A last look back (in awe, not anger)

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The Independent Culture
Toasts to the Royal Court of the past and to the Royal Court of the future were drunk last Saturday night at a party where the English Stage Company bade a temporary farewell to its Sloane Square theatre which is now to undergo a two-year Lottery-funded refurbishment. Everyone who had worked at the Court had been invited. In a moving and wry speech, Jocelyn Herbert - the great designer and oldest surviving link with the company's celebrated Fifties origins - revealed that the young people in the office had even sent out invitations to George Devine, the English Stage Company's legendary founder (d 1966), and the man with whom he launched the enterprise, Tony Richardson (d 1991).

It was indeed a ghost-haunted occasion. Gutted, with its stores and stage levelled and its geography reversed so that the circle (on which a rock band performed) became the focus, the Court had the look of some spooky ballroom, much too small to contain so many memories. It also, as John Mortimer, the ESC's chairman, drolly pointed out, resembled a staging by Stephen Daldry, the Court's maverick artistic director.

Daldry's taste for the radical rearrangement of theatres (in productions like The Kitchen and Rat in the Skull) can now be seen at the Ambassadors, one of the Court's temporary homes, which has been ingeniously converted into two spaces: one on the stage behind the "iron" (or safety curtain), the other at dress-circle height, with a new bar and potential performing space in what used to be the stalls.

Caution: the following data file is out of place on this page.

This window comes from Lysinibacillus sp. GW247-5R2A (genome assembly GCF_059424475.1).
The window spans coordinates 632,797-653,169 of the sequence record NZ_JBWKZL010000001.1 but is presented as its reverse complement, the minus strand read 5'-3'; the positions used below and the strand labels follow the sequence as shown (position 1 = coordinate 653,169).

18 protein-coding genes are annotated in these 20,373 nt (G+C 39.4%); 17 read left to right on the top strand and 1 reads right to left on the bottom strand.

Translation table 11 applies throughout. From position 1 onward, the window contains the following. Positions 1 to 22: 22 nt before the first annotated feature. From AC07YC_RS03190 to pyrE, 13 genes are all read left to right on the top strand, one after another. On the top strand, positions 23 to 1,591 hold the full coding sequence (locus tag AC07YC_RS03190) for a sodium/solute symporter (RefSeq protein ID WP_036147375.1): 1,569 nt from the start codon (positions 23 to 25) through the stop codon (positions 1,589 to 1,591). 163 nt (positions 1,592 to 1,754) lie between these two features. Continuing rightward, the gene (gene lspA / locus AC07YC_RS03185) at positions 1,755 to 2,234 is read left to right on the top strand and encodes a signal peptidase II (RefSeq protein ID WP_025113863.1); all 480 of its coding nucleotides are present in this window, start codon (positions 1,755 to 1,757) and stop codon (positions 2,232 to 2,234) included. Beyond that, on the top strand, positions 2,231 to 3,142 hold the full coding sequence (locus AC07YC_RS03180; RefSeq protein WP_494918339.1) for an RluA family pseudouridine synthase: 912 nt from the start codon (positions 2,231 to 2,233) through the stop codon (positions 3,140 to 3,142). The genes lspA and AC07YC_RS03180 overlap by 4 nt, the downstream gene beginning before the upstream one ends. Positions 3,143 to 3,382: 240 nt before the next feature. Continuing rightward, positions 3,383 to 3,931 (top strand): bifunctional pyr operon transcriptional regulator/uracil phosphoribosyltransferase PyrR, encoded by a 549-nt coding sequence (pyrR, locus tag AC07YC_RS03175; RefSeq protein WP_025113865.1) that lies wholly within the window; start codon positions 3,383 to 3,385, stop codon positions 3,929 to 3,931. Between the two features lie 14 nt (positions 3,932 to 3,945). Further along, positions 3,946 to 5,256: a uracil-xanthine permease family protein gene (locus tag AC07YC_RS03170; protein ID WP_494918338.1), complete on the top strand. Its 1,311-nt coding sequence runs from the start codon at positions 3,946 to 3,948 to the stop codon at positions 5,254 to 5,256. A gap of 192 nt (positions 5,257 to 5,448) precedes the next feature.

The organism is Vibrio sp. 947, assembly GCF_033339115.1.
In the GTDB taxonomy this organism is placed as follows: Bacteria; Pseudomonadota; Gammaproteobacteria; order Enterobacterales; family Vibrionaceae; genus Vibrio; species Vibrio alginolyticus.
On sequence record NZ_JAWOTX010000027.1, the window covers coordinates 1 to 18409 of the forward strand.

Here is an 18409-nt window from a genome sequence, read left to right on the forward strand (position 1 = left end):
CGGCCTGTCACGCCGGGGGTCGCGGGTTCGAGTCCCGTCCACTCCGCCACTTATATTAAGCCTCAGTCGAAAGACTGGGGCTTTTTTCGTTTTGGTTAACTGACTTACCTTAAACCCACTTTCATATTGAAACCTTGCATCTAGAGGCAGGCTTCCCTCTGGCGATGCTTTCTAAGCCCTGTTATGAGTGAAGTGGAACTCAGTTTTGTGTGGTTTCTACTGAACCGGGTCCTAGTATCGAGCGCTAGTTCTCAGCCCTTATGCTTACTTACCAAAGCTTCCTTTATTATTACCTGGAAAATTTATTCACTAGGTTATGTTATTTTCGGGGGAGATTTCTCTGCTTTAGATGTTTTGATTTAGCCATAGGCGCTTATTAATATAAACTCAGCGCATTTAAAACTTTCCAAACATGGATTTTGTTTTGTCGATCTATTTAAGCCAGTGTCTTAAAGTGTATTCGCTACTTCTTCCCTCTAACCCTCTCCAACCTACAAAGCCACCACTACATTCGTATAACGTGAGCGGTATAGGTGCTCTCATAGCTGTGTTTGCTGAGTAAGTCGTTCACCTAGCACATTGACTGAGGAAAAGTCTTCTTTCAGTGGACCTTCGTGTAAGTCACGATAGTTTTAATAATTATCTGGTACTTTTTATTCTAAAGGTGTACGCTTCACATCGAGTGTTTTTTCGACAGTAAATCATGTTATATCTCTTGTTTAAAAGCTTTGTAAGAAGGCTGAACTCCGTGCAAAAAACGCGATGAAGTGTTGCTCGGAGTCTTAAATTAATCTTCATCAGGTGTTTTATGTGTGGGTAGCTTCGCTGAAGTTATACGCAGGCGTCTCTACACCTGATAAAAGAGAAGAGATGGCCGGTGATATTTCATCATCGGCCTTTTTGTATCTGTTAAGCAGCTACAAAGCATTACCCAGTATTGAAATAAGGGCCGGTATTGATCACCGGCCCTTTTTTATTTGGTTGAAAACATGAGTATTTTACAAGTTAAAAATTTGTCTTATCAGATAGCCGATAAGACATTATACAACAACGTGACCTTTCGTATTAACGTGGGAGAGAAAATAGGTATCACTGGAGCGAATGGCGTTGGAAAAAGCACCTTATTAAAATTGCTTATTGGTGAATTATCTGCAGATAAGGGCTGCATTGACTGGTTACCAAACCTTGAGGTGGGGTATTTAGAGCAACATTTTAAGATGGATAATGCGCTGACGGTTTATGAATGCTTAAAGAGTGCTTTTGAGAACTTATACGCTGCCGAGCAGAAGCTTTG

Mucking about with a myth-saturated theatre like the Royal Court is a different matter, though. The presence at the party of so many former artistic directors (from Bill Gaskill downwards) and of a line of playwrights stretching from Arnold Wesker was a token of how strong the sense of tradition is here. A building's soul is all too easy to destroy: will it survive the refurbishment? There had, apparently, been excited talk of getting rid of the proscenium arch and creating a flexible experimental space. Several people I spoke to (including the theatre consultant Iain Mackintosh) believe that Bill Gaskill made a decisive contribution to changing the thinking on this when he declared, at a consultancy meeting of former Royal Court directors, that "new writing needs the authority of the past".

To preserve the sense of a dialectic or tension between past and present, old and new, the Court will keep its identity as a Victorian playhouse. The proscenium stays, albeit 18 inches wider. The seating capacity remains at 400, since the bigger you go, the less you can sustain risk and daring in the programming. There will be some flexibility, however, Iain Mackintosh revealed, because the new seating will be benches that can be converted into roomier seats by the lowering of an arm rest. And if the right to fail is a principle that will be preserved in the refurbished building, so is the right - which we've all exercised at the Court - to sit in a bad seat with a poor view at a reduced price.

We listened to a haunting montage of classic moments from Court plays and controversies, dominated by the lecherous, insinuating sound of Laurence Olivier's Archie Rice. At the end of this sequence, the place that launched Look Back in Anger suddenly echoed to Oasis's recording of "Don't Look Back in Anger". Whether that constitutes a "dialectic" between the old and new, I wouldn't like to say, but it had a crude potency. I expect that John Osborne, up on his cloud, is even now penning a letter to The Spectator about it.

n `Ashes to Ashes' runs to 26 Oct and `Shopping and Fucking' to 19 Oct. Both plays are at the Royal Court Theatre Upstairs at the Ambassadors, West Street. Booking: 0171-730 1745

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